Three Legendary Production Designers to Be Inducted Into ADG Hall of Fame

Legendary production designers Robert BoyleWilliam Darling and Alfred Junge will be inducted into the Art Directors Guild Hall of Fame at the Guild’s 16th Annual Excellence in Production Design Awards ceremony, February 4 at the Beverly Hilton Hotel.

"Their creative legacy continues to inspire and challenge all of those who have chosen the art of production design as their profession and it is appropriate that we honor their memory through their induction into the ADG Hall of Fame," said ADG president Thomas A. Walsh.

Boyle collaborated several times with Alfred Hitchcock, first as an assistant art director for Saboteur (1942) and later as a full-fledged production designer for North by Northwest (1959), The Birds (1963), and Marnie (1964). During the course of his career, Boyle received four Oscar nominations. In 1997 he received the ADG's Lifetime Achievement Award, and he was presented an Honorary Academy Award in 2007.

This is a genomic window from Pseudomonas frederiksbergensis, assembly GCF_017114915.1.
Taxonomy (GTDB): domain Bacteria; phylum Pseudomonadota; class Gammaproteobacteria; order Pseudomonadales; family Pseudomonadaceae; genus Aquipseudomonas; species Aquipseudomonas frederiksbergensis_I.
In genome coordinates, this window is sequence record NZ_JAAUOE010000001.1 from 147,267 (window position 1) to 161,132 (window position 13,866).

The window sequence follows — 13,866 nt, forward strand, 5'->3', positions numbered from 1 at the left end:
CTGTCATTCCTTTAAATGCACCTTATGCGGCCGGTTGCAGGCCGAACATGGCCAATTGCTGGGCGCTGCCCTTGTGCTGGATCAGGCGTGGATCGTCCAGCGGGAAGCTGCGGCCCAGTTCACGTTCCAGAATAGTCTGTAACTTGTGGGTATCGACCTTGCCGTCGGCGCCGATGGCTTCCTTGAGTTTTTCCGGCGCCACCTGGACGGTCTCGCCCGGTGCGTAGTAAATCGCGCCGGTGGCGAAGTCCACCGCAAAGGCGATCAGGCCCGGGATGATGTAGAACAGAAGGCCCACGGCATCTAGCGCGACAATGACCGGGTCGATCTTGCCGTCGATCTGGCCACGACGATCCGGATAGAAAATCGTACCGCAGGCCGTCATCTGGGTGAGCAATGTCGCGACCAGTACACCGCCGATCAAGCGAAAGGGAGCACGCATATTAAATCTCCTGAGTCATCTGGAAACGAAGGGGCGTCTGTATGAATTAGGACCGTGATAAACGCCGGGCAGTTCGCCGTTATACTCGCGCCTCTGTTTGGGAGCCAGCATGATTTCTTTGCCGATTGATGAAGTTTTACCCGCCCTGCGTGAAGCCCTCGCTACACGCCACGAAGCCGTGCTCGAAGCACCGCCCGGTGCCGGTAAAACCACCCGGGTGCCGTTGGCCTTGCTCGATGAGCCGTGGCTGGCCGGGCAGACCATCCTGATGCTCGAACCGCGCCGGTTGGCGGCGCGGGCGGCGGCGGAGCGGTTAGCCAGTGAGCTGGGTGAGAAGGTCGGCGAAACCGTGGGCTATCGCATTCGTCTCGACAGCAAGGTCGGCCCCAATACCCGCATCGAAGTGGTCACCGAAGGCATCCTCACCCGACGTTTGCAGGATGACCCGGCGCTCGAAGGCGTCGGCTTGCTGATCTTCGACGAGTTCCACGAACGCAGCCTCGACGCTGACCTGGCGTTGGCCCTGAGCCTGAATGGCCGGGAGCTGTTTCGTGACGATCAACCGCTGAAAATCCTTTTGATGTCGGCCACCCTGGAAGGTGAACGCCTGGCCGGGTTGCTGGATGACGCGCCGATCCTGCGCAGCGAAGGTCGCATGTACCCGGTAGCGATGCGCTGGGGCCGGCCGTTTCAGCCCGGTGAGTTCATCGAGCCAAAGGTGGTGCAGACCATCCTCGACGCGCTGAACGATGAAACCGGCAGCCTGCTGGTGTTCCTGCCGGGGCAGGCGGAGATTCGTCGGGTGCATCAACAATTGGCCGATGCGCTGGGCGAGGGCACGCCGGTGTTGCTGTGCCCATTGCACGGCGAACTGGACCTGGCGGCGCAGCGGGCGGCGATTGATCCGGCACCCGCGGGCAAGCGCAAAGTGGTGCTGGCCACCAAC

Darling began his career in early Hollywood designing silent films as William Fox’s supervising art director and continued in that role when Fox reorganized his company as Twentieth Century Fox Studios in 1933. He won Academy Awards for Cavalcade (1933), The Song of Bernadette (1943), and Anna and the King of Siam (1946). He received four additional nominations.

Junge has been credited with originating the role of supervising art director within the British film industry of the 1930s. In 1939, he worked with Michael Powell and Emerick Pressburger on Contraband (1940), the first of eight pictures Junge made with them. The last of these was Black Narcissus (1947), which earned Junge an Academy Award. He received a second nomination in 1953 for Knights of the Round Table.